corp-visionTim Riesterer presentation (Sofitel, Minneapolis) was excellent.  Quite a few marketers from different organizations gathered to listen.  Oh, yes, we, marketers, generally have the obsession with “why us” in our materials in general, and “why change” is effectively missing.  Oops.


Notes from the presentation:

Senior executives are happy to talk with sales reps to take advantage of their industry expertise. They have questions: What is happening in my industry? What can make me more successful?  Answering these questions are 4 times more effective than displaying extensive product knowledge.

1. Why change?

Why Change – video by Corporate Visions

Most people are not at the point “Why should I here company X,”  but rather “Should I change what I am doing now?”

Why change: Industry is changing, you have a problem, new needs arise, there is a potential risk, but you can do something…

Faulty presumption: customers know what they need to know – customers know their pains…  It is incorrect – customers can not express their pains.

Executive: “Tell me what I don’t already know and will impact me and I will give you another 10 minutes of my time…  You, sales, see more people like me than I usually do; please tell me what I don’t know about possibly missed opportunities.


Explain what makes status quo unsafe… THEN connect with your products.

2. Why you? 

You you – video by Corporate Visions

Based on the industry changes and new issues that you have just described, how is your company can help solve these issues?  How is your company different, based on the needs to solve just discussed industry problems?

Customers might say: “I need to know all about you!”  It is not true; they need to learn about their problems first; the problems that they may not be able to articulate yet.

Build messaging not around personas (personas – demographic/title) but around status-quo clusters (or issues-based personas)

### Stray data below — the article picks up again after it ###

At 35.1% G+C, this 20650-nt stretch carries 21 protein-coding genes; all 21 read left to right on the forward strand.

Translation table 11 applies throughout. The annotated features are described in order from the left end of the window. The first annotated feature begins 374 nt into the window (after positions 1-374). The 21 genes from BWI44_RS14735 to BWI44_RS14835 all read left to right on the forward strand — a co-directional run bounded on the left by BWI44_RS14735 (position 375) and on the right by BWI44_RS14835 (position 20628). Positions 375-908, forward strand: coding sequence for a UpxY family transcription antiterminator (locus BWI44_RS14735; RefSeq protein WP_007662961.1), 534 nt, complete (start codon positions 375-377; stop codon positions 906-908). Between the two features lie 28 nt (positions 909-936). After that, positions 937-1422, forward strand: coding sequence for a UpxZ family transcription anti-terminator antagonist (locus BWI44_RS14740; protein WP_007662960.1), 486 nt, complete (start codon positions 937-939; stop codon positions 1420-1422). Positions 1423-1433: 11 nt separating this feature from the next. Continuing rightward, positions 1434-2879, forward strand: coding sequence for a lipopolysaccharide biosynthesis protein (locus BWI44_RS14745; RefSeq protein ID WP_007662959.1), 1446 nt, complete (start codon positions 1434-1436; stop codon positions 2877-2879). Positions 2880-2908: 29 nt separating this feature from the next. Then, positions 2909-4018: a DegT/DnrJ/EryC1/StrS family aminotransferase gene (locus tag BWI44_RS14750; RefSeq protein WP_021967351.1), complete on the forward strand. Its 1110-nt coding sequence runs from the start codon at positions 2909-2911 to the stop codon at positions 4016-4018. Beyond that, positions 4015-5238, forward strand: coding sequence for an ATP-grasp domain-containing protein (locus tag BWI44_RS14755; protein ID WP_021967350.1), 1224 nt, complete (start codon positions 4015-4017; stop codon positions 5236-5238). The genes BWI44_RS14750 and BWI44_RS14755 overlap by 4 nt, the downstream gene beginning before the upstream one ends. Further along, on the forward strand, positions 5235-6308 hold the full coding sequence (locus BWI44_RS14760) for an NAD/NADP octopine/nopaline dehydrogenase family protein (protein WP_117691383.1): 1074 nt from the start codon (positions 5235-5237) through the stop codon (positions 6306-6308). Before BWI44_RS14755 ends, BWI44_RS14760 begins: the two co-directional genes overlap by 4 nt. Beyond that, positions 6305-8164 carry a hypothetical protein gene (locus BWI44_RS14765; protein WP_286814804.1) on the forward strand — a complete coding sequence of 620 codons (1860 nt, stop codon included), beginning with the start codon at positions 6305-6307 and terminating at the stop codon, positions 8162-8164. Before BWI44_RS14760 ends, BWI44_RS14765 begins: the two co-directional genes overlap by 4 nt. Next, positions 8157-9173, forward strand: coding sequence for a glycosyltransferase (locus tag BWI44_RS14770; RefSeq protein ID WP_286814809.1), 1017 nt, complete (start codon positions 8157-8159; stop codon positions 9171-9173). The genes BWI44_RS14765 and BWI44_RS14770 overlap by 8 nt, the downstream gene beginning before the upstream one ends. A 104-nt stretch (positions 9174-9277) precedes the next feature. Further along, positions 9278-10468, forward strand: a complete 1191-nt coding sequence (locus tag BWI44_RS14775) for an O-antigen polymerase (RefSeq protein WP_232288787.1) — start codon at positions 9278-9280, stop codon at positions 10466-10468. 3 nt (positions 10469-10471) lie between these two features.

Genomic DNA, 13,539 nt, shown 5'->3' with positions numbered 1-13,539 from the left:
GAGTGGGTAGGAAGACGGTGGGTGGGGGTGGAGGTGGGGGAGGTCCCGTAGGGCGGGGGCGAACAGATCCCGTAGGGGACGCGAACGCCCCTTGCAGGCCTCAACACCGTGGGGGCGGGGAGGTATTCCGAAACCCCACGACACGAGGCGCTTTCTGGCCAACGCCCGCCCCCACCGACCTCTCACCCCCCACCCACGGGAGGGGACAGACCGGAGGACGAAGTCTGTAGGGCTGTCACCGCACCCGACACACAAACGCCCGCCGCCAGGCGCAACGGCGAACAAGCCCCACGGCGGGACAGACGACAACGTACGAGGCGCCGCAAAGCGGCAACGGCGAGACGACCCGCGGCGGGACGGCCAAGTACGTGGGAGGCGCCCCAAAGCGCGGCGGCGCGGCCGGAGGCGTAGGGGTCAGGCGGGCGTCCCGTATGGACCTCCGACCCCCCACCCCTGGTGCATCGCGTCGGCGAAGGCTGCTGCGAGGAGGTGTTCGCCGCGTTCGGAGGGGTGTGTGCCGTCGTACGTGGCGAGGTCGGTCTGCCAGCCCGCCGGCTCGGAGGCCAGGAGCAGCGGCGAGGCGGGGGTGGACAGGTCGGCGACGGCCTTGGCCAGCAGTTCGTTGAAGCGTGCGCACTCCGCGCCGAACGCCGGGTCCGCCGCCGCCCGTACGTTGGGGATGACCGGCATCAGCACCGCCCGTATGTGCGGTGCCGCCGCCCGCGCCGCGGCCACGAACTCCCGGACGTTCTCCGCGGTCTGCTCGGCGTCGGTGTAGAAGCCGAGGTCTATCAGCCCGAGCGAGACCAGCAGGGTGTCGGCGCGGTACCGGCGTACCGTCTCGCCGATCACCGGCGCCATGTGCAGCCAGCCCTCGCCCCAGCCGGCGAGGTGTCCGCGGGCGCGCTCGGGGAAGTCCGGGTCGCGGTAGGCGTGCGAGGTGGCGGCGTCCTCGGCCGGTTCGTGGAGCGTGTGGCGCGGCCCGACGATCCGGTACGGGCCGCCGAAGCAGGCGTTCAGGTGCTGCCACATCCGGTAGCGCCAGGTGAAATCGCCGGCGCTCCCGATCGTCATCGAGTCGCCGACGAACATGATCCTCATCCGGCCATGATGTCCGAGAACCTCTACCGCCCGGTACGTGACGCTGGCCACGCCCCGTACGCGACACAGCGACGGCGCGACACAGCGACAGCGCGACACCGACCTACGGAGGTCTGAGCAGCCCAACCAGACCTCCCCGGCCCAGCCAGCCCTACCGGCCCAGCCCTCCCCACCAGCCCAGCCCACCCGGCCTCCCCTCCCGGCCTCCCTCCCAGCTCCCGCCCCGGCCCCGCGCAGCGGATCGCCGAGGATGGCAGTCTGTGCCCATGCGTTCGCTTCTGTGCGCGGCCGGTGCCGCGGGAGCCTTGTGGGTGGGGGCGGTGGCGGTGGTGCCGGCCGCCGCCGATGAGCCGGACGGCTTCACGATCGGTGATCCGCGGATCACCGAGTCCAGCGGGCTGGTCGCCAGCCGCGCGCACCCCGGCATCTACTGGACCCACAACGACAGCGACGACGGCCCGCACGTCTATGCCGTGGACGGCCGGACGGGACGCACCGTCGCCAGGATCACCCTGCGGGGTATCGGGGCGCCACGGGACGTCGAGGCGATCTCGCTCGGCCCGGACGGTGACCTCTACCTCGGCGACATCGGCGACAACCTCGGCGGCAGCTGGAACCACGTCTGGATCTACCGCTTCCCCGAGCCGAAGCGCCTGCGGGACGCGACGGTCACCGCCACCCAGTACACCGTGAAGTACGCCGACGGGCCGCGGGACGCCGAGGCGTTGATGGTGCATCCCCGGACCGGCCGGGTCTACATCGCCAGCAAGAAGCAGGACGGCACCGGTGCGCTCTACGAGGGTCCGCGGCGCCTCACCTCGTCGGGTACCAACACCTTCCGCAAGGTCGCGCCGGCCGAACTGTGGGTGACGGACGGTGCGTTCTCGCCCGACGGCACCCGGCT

You can change the story, not your product, and increase sales. 

Whiteboarding webinar by Corporate Visions

MNSearch – Technical SEO


Another insightful event – Technical SEO (thanks to John Doherty from Distilled).  And thanks to Jeff Sauer for publishing fantastic event notes!  (I copied the irresistible image above from Jeff’s notes 😉  ).

A couple of points from my perspective:

  • Pitching changes: pitch tests, not across the board changes.  This makes total sense…  the issue arise, I think, in the situation (any marketing situation not only SEO) of a company’s strong desire to improve, willingness to make global changes and desire to make global changes and lack of possibility to execute quickly.
  • What is you landing pages’ unique ranking proposition?  John mentioned the article that brings general marketing concept to SEO. Also makes complete sense, even if a term value proposition is not typically comes to mind in the realm of SEO.


Oh, I wish fixing the site was as easy for a large company as for a small one 😉

John recommended a free project management tool – Trello – something to check in the future…


Eloqua Users Group – February 2013

R1Minneapolis is a lucky location of Eloqua Users group – a steadily growing group 😉  Thank you, Relationship One!

A couple of points from the last event: a comparison between E10 dynamic content and shared content and NetProspex.  I have used dynamic content in E9, but did not know that shared content existed.

E10 dynamic & shared content

Shared Content:

Static snippet of content to be used multiple places


  • Update content in one place
  • Increase efciency
  • Increase consistency


  • No advanced logic

Dynamic Content:

Allows diferent content to be substituted depending on rules and
associated criteria

Can switch images, text, content blocks, ect


  • Advanced logic


  • Can take time to build out



Another topic was NetProspex – a source of verified lists suitable for email marketing.  NetProspex rumored to have a free trial for Eloqua users – it would be interesting to investigate 😉